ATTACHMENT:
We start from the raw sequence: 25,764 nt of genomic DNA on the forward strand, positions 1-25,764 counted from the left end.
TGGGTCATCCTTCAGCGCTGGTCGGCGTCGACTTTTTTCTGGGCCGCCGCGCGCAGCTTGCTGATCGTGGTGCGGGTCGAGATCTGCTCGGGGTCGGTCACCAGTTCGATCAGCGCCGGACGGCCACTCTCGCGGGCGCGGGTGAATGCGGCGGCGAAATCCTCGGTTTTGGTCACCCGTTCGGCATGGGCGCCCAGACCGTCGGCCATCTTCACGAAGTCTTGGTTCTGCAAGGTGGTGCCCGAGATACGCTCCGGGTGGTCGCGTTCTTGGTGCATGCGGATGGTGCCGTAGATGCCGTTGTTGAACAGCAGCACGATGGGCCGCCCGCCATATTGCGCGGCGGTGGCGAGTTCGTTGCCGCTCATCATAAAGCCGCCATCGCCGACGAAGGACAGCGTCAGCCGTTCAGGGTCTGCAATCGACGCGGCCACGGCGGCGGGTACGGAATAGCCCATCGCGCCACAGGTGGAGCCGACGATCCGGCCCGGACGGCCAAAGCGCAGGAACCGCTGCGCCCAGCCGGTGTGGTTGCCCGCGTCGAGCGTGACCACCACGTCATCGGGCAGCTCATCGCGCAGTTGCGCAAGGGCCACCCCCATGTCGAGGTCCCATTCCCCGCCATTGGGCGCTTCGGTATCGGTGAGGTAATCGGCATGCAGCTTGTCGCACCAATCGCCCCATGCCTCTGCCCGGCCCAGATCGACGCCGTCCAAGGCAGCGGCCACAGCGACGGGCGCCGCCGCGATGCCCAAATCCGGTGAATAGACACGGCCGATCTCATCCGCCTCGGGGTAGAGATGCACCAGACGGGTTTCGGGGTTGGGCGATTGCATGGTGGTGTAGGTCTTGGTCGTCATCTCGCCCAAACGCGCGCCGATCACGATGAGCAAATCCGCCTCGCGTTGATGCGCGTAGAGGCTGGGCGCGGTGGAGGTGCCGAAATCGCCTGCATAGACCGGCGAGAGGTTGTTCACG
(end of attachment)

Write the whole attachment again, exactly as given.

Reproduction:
We start from the raw sequence: 25,764 nt of genomic DNA on the forward strand, positions 1-25,764 counted from the left end.
TGGGTCATCCTTCAGCGCTGGTCGGCGTCGACTTTTTTCTGGGCCGCCGCGCGCAGCTTGCTGATCGTGGTGCGGGTCGAGATCTGCTCGGGGTCGGTCACCAGTTCGATCAGCGCCGGACGGCCACTCTCGCGGGCGCGGGTGAATGCGGCGGCGAAATCCTCGGTTTTGGTCACCCGTTCGGCATGGGCGCCCAGACCGTCGGCCATCTTCACGAAGTCTTGGTTCTGCAAGGTGGTGCCCGAGATACGCTCCGGGTGGTCGCGTTCTTGGTGCATGCGGATGGTGCCGTAGATGCCGTTGTTGAACAGCAGCACGATGGGCCGCCCGCCATATTGCGCGGCGGTGGCGAGTTCGTTGCCGCTCATCATAAAGCCGCCATCGCCGACGAAGGACAGCGTCAGCCGTTCAGGGTCTGCAATCGACGCGGCCACGGCGGCGGGTACGGAATAGCCCATCGCGCCACAGGTGGAGCCGACGATCCGGCCCGGACGGCCAAAGCGCAGGAACCGCTGCGCCCAGCCGGTGTGGTTGCCCGCGTCGAGCGTGACCACCACGTCATCGGGCAGCTCATCGCGCAGTTGCGCAAGGGCCACCCCCATGTCGAGGTCCCATTCCCCGCCATTGGGCGCTTCGGTATCGGTGAGGTAATCGGCATGCAGCTTGTCGCACCAATCGCCCCATGCCTCTGCCCGGCCCAGATCGACGCCGTCCAAGGCAGCGGCCACAGCGACGGGCGCCGCCGCGATGCCCAAATCCGGTGAATAGACACGGCCGATCTCATCCGCCTCGGGGTAGAGATGCACCAGACGGGTTTCGGGGTTGGGCGATTGCATGGTGGTGTAGGTCTTGGTCGTCATCTCGCCCAAACGCGCGCCGATCACGATGAGCAAATCCGCCTCGCGTTGATGCGCGTAGAGGCTGGGCGCGGTGGAGGTGCCGAAATCGCCTGCATAGACCGGCGAGAGGTTGTTCACG